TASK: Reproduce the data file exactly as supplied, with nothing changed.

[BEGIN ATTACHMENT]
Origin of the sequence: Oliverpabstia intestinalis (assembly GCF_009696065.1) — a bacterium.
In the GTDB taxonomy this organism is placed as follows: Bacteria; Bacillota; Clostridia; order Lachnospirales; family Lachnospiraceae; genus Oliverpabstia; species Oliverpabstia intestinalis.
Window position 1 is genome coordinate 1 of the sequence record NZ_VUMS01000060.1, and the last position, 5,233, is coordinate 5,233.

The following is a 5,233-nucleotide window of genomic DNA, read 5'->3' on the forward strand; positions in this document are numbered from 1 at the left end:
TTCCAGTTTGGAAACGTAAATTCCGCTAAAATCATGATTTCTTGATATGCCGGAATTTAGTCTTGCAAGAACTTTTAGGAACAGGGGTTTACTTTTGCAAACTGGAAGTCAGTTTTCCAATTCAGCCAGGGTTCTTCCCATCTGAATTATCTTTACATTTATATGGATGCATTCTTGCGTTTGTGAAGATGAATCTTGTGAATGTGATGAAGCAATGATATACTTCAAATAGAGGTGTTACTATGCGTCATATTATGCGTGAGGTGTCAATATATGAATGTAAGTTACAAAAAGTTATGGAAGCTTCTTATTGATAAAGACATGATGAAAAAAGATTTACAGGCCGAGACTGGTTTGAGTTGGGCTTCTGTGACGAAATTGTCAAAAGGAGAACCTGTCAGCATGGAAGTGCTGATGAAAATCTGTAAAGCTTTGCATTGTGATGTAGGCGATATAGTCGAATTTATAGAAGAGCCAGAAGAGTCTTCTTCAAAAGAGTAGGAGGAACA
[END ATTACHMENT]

Origin of the sequence: Oliverpabstia intestinalis (assembly GCF_009696065.1) — a bacterium.
In the GTDB taxonomy this organism is placed as follows: Bacteria; Bacillota; Clostridia; order Lachnospirales; family Lachnospiraceae; genus Oliverpabstia; species Oliverpabstia intestinalis.
Window position 1 is genome coordinate 1 of the sequence record NZ_VUMS01000060.1, and the last position, 5,233, is coordinate 5,233.

The following is a 5,233-nucleotide window of genomic DNA, read 5'->3' on the forward strand; positions in this document are numbered from 1 at the left end:
TTCCAGTTTGGAAACGTAAATTCCGCTAAAATCATGATTTCTTGATATGCCGGAATTTAGTCTTGCAAGAACTTTTAGGAACAGGGGTTTACTTTTGCAAACTGGAAGTCAGTTTTCCAATTCAGCCAGGGTTCTTCCCATCTGAATTATCTTTACATTTATATGGATGCATTCTTGCGTTTGTGAAGATGAATCTTGTGAATGTGATGAAGCAATGATATACTTCAAATAGAGGTGTTACTATGCGTCATATTATGCGTGAGGTGTCAATATATGAATGTAAGTTACAAAAAGTTATGGAAGCTTCTTATTGATAAAGACATGATGAAAAAAGATTTACAGGCCGAGACTGGTTTGAGTTGGGCTTCTGTGACGAAATTGTCAAAAGGAGAACCTGTCAGCATGGAAGTGCTGATGAAAATCTGTAAAGCTTTGCATTGTGATGTAGGCGATATAGTCGAATTTATAGAAGAGCCAGAAGAGTCTTCTTCAAAAGAGTAGGAGGAACA